I've rarely found a doublewide that has a usable attic, though there may be access to look into that space via an access hatch or a gable-end louvered vent. Also I'm confused about "bricked-in" - use the CONTACT US link on any of our pages to send me some photos and I may be able to comment further. Question: Rental-unit double-wide mobile home with no insulation, no heat, flickering lights: is this normal?
The house has nowA  formed a gap in the floor where it looks like the house is coming apart. Do I have to pull them [wall finishes, ceiling finishes, trim] off and insulate underneath them in a double-wide? Low water pressure to a building would not normally affect the operation of a heating boiler; a service tech might indeed check water level and pressure in the boiler itself to be sure it's within normal operating levels and pressures (typically 12 psi when the boiler is cold).
How can I find the name of the manufacturer and model, and possibly a serial number of a 1971 manufactured home?
Anon I'm sorry but I don't have a clear enough idea of what's going on with the structure of the doublewide to be confident of an answer.
I can't tell if the gap you describe has been there since original construction or if it indicates more worrisome ongoing movement. If you are referring to the mating of the joists of the two halves of the doublewide at the center of the floor structure, it'd be normal for them to be bolted together. Picture two floor structures, say wood-framed, with their perimeter rim joists bolted together at the center of the combined area.



Picture a floor support on piers set both beneath the combined rim joist center girder and the outer perimeter rim joists that run parallel to the nailed-together center.
Imagine that the outer perimeter piers or foundation settled downwards beneath one or both of the floor sections. Frankie, without knowing a shred of information about the home, I'm afraid any cost guess would be just arm waving. I'm having some trouble getting any ideas on if my mobile home that I'm renting is even considered livable. Mac, indeed leaks n older mobile homes are common at roofs,moron edges, windows, doors, and can rot the structure as well as even the floor - meaning the home could be unsafe.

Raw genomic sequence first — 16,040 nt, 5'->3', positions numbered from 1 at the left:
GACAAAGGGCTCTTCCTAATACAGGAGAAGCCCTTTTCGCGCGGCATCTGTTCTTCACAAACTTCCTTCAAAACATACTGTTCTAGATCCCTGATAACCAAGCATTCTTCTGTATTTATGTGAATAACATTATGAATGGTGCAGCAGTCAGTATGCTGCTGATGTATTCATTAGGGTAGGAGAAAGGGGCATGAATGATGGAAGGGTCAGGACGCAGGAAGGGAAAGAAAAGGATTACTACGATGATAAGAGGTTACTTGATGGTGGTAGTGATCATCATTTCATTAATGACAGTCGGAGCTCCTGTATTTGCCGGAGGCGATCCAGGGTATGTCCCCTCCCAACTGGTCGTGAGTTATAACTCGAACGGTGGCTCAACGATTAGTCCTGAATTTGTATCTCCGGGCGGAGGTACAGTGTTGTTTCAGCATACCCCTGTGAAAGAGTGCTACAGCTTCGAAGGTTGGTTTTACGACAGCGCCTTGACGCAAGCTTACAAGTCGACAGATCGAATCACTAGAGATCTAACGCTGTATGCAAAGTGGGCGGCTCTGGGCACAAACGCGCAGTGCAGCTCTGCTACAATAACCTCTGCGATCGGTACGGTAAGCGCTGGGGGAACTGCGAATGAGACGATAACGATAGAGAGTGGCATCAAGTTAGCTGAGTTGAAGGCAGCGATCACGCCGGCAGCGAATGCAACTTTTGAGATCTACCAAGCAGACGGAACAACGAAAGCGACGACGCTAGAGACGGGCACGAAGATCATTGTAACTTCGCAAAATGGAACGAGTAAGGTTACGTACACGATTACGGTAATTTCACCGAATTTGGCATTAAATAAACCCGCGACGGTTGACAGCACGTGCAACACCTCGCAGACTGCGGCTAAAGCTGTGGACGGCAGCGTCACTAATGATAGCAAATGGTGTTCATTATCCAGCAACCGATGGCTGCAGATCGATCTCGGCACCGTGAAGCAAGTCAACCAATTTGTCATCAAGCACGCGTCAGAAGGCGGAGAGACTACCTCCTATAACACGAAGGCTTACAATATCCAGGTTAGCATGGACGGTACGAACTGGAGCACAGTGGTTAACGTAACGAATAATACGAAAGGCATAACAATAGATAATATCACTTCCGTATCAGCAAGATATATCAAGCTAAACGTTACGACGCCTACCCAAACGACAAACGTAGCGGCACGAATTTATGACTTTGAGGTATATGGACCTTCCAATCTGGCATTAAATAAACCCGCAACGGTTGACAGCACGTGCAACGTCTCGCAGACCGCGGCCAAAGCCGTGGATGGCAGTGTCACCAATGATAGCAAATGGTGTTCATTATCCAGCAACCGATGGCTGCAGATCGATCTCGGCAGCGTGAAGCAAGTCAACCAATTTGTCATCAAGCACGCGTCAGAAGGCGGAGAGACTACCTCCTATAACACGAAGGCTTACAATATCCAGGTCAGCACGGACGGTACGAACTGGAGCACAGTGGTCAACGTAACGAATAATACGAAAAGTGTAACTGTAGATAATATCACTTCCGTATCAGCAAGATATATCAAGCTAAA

Donna if you can reach the holes through the register you may be able to patch them - depending on the materials used for the original duct.
A repair may be rather involved: one would have to remove the finish flooring such as carpeting from above, then if necessary cut relief kerfs with a power saw, parallel to and centered over the floor joists at the existing subflooring butt joints, and possibly add screws to secure the flooring in place. Does the damage present immediate safety hazards such as risk of collapse or inability to open emergency exit doors in case of a fire.
What is the extent of damage: we need to know how much of the home has been damaged to understand the scope of repair work needed.
What will be the cost of repairs: if the actuyal out-of-pocket repair cost approaches the value of the home then repair may not make economic sense. Where are the leaks and have they been repaired: there's no point making leak damage repairs before the cause has been corrected. From which side of walls should repairs be attempted: it may be less costly to remove interior wall paneling or drywall if that's where the damag is present. Contact a local real estate agent, since home prices vary quite widely by geographic location as well as specific lot or site properties. Question: Poor quality of windows in a 1975 doublewide home: should I replace the windows on my doublewide? I agree that the windows on older doublewides are often in poor condition, leaky, causing damage to the structure, and that they increase heating or cooling costs. What will be the pay-back period for the cost of window replacement versus reduction in heating or cooling costs? Is it possible or feasible to install outdoor or interior storm windows atop the existing windows to improve energy costs, stop air leaks and spend much less on window improvements? Dualwide Homes was a manufactured home producer incorporated in California but with a mailing address at 55 Madison, Denver Colorado 80206. However there are immediate fire safety hazards - be sure that all exterior doors can be opened.
The Section 184 Indian Home Loan Guarantee Program is a home mortgage specifically designed for American Indian and Alaska Native families, Alaska Villages, Tribes, or Tribally Designated Housing Entities.
Our recommended books about building & mechanical systems design, inspection, problem diagnosis, and repair, and about indoor environment and IAQ testing, diagnosis, and cleanup are at the InspectAPedia Bookstore.